Vladimir Putin, seen here with Donald Trump grinning in the background.
Vladimir Putin, seen here with Donald Trump grinning in the background. Tidarat Tiemjai / Shutterstock.com

Searching for dumb things that Donald Trump has done is a bit like catching bugs by sticking your head out of a car traveling down a highway — it only takes a few minutes to accumulate far more debris than anyone could ever want.

But let's take a few minutes to talk about what he just said about NATO, because it is one of the many scenarios that could plausibly lead to the actual end of civilization. NATO, if you are unaware, is the organization that formed after World War II to prevent any further world conquest attempts by overly-ambitious nations (Soviet Union, we're looking at you).

And for about seventy years, it's worked fairly well. It's crazy-expensive, but on occasion it's been helpful to have a military partnership with other countries. But now Donald Trump has said that he would disregard a provision that says an attack on one member is construed as an attack on all members.

In seven decades, this provision has been invoked only once, and it was to assist the United States.

It's called "Article 5," and the one time it's been used was after 9/11. Various countries sent resources to patrol American airspace and suspected terrorist/weapons passages in the Mediterranean. Hey, thanks guys.

So why, if this article has only ever helped us, would Trump be opposed? The answer might have something to do with his colleague — one might even call him a comrade — Vladimir Putin.

Putin's been tiptoeing around the edges of some of the little Baltic countries that only recently joined NATO. And whenever someone asks what he's up to, Putin's just like "nothing, tra la la," like Sylvester eyeing Tweety, or like Hoggle sneaking out of an oubliette. But it's clear that Russia has territorial ambitions, a concept that rightfully fills the world with some fear, and that NATO agreement is one of the barriers keeping him from marching into Latvia, Estonia, and Lithuania.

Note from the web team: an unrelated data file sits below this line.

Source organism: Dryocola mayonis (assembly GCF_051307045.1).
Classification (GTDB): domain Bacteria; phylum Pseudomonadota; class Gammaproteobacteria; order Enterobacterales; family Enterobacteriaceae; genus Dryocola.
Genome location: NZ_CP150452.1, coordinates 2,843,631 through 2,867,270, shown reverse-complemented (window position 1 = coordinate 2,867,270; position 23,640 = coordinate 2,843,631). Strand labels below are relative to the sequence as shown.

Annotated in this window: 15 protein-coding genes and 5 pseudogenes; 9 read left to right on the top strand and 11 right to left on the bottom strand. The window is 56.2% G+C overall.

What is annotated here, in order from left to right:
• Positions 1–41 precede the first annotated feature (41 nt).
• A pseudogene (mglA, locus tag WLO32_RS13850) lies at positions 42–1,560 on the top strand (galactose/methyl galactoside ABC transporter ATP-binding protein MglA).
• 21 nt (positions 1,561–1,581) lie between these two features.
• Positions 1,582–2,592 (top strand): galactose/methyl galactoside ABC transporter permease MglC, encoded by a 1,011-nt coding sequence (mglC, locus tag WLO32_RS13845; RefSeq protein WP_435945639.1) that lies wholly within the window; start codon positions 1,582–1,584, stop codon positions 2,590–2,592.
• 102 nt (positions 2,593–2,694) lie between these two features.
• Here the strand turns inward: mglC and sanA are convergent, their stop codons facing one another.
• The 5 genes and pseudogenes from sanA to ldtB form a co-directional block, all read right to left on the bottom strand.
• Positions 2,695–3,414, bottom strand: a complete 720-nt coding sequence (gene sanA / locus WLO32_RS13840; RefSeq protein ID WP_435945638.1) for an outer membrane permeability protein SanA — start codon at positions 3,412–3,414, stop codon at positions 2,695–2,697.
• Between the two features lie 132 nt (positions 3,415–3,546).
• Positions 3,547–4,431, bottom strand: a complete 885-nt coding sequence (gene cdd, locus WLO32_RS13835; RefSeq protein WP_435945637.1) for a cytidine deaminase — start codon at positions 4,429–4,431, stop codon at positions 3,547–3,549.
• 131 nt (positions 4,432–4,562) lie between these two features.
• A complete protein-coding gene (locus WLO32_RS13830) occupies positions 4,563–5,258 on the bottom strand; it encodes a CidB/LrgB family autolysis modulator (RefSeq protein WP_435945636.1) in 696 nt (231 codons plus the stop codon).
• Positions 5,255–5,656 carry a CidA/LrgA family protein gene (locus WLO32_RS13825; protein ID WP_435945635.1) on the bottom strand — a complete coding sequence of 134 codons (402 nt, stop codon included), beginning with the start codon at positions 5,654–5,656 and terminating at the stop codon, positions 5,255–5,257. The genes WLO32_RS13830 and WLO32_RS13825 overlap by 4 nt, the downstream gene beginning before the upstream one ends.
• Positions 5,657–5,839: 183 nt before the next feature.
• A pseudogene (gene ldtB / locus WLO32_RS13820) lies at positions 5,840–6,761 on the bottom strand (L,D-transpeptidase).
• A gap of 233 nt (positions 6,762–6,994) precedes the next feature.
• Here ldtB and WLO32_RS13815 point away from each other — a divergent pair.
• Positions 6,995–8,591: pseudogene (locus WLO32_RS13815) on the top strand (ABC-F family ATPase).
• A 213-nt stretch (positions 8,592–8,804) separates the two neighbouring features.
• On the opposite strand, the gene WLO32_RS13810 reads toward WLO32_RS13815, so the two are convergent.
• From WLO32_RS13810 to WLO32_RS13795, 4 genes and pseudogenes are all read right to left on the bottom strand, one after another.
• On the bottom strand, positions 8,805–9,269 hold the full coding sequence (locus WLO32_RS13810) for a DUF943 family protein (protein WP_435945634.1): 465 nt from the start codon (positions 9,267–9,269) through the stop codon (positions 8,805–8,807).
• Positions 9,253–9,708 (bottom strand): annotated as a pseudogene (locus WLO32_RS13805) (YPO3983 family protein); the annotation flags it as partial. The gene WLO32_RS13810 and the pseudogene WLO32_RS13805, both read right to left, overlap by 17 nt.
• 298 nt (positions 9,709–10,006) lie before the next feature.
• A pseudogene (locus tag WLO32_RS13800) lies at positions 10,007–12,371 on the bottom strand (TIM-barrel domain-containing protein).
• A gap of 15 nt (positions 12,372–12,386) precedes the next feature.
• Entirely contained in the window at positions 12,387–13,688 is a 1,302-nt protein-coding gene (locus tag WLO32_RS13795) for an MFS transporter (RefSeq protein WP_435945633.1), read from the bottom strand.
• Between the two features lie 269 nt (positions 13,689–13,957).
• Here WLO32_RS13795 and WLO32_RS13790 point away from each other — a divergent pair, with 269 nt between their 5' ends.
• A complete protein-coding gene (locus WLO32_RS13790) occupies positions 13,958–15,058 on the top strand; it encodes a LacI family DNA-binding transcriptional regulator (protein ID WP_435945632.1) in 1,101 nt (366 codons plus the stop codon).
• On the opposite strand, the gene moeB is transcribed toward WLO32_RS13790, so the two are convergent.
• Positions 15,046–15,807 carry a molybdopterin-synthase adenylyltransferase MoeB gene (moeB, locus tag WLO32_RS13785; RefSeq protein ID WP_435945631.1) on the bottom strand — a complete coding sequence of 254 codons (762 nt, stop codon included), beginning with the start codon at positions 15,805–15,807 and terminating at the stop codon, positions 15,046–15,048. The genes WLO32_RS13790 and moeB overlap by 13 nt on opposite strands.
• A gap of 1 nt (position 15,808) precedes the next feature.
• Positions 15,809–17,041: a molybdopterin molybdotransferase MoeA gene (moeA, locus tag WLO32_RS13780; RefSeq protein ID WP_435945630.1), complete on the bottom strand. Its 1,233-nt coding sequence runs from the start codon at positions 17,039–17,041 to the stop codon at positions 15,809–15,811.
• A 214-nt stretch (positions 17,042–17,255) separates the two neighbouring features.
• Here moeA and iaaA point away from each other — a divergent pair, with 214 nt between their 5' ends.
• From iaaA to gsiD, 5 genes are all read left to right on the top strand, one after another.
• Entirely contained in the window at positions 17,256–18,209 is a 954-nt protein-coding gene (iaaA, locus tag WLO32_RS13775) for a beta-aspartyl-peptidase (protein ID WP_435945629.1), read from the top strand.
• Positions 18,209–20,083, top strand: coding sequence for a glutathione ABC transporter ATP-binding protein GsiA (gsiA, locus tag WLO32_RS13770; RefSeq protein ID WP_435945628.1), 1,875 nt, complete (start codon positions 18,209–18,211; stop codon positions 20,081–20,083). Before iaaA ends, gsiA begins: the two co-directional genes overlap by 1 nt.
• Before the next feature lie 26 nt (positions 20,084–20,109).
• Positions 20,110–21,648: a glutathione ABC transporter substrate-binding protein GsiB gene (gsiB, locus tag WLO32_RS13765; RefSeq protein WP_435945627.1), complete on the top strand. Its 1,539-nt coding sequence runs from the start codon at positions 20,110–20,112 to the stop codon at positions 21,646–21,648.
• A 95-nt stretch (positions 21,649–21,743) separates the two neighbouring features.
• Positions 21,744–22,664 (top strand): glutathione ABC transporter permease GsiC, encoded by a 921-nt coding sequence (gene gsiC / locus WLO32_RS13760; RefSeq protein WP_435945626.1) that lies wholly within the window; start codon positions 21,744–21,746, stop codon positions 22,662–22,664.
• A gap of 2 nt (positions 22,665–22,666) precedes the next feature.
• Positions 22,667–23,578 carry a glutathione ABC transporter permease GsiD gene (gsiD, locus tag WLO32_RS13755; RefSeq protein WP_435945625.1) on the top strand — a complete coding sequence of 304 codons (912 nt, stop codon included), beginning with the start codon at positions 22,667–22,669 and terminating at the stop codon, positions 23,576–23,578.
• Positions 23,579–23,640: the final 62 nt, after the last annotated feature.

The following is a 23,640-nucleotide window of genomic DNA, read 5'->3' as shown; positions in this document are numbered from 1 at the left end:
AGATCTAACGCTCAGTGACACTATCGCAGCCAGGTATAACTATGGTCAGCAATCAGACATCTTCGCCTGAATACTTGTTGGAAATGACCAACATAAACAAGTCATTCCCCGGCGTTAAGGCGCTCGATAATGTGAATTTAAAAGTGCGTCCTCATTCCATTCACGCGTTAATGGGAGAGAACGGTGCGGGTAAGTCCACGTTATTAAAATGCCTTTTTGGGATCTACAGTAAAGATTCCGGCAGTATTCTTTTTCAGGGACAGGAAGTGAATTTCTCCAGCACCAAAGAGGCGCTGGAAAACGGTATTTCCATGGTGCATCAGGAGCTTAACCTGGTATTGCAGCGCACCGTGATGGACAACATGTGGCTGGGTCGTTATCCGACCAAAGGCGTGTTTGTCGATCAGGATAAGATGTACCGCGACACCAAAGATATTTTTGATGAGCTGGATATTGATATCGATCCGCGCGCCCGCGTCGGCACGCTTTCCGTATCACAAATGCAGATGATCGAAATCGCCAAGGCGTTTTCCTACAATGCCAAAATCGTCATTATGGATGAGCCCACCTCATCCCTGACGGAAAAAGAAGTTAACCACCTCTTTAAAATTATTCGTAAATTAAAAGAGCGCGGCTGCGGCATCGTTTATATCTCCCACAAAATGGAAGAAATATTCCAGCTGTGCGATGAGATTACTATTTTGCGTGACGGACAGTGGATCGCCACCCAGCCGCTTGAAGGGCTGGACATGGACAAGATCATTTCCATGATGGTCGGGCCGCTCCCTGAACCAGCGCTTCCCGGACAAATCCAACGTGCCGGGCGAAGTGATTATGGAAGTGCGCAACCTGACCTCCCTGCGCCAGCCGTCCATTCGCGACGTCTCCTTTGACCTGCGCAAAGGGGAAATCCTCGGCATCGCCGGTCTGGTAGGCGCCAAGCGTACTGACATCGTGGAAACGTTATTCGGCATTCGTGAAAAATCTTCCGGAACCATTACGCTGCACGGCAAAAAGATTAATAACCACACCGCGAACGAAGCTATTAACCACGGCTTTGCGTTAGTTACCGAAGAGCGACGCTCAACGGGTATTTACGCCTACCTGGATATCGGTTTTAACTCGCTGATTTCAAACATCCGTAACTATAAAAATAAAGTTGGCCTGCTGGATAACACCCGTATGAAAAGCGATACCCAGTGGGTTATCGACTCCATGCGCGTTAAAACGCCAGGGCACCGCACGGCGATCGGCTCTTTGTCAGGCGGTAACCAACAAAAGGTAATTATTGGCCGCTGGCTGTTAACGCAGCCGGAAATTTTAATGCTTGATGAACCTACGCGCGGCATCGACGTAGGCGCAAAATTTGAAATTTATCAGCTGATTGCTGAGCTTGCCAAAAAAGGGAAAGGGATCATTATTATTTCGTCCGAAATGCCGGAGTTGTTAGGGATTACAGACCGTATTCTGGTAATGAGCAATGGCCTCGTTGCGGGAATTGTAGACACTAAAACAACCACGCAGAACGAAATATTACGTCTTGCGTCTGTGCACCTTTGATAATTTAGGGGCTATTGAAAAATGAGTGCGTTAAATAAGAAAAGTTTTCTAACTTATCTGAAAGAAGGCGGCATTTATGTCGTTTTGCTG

Trump is profoundly disinterested this arrangement, however. When asked by the NY Times if he'd come to their aid in the event of a Putin invasion, he shrugged that he'd only do so if the countries "have fulfilled their obligations to us." If not, he said, "I would be absolutely prepared to tell those countries, 'Congratulations, you will be defending yourself."

What obligations? Who knows. Maybe he is actually aware that member states are asked (not obligated) to send a certain amount of money to NATO each year. (Estonia is one of the few countries that actually meets the requested funding levels.) But I doubt he has a clue how any of this stuff actually works, because the people who DO are freaking the fuck out.

"Deeply dangerous," tweeted James Stavridis, an American four-star general and the former head of NATO. "Will dismay our closest Allies but great cheer in Kremlin: I can hear Vladimir Putin chortling from here." (Maybe that's what made Sarah Palin think Russia was so close to her house.)

"What he did was invite Vladimir Putin to invade the Baltics," said a Fox News personality. "Destructive and idiotic."

"Utterly disastrous," said Republican Representative Adam Kinzinger. "I have friends that, you know, serve in parliament in places like Estonia, that every day worry about the Russians deciding that this is the time to reannex and take them back."

"Too bad the Times didn't ask Trump if he would defend NATO member Slovenia if attacked," said a Latvian official, making reference to the country that Trump's wife is from.

And of course, NATO officials are pretty upset. One commented that NATO provided "a third of the troops in Afghanistan for over a decade, where over one thousand soldiers from non-U.S. NATO allies and partners gave their lives."

Even Chris Christie refused to comment — "I haven't seen it, so I don't know the whole context of it, so I don't think it's appropriate for me to react until I read it," he said. Yeah, sure, of course Chris Christie didn't read an interview with the presidential nominee of his party in the New York Times, that's completely plausible.

It's pretty remarkable that for the entire duration of the Cold War, we never once had to call on Article 5. Somehow, against all odds, hostilities were kept under control and we avoided a world war. When the Soviet Union fell, a lot of us probably thought we'd made it, we'd won, and there was no more threat. Who could have predicted then that a future President of the United States might suggest a policy that would allow the Soviet Union to reunite?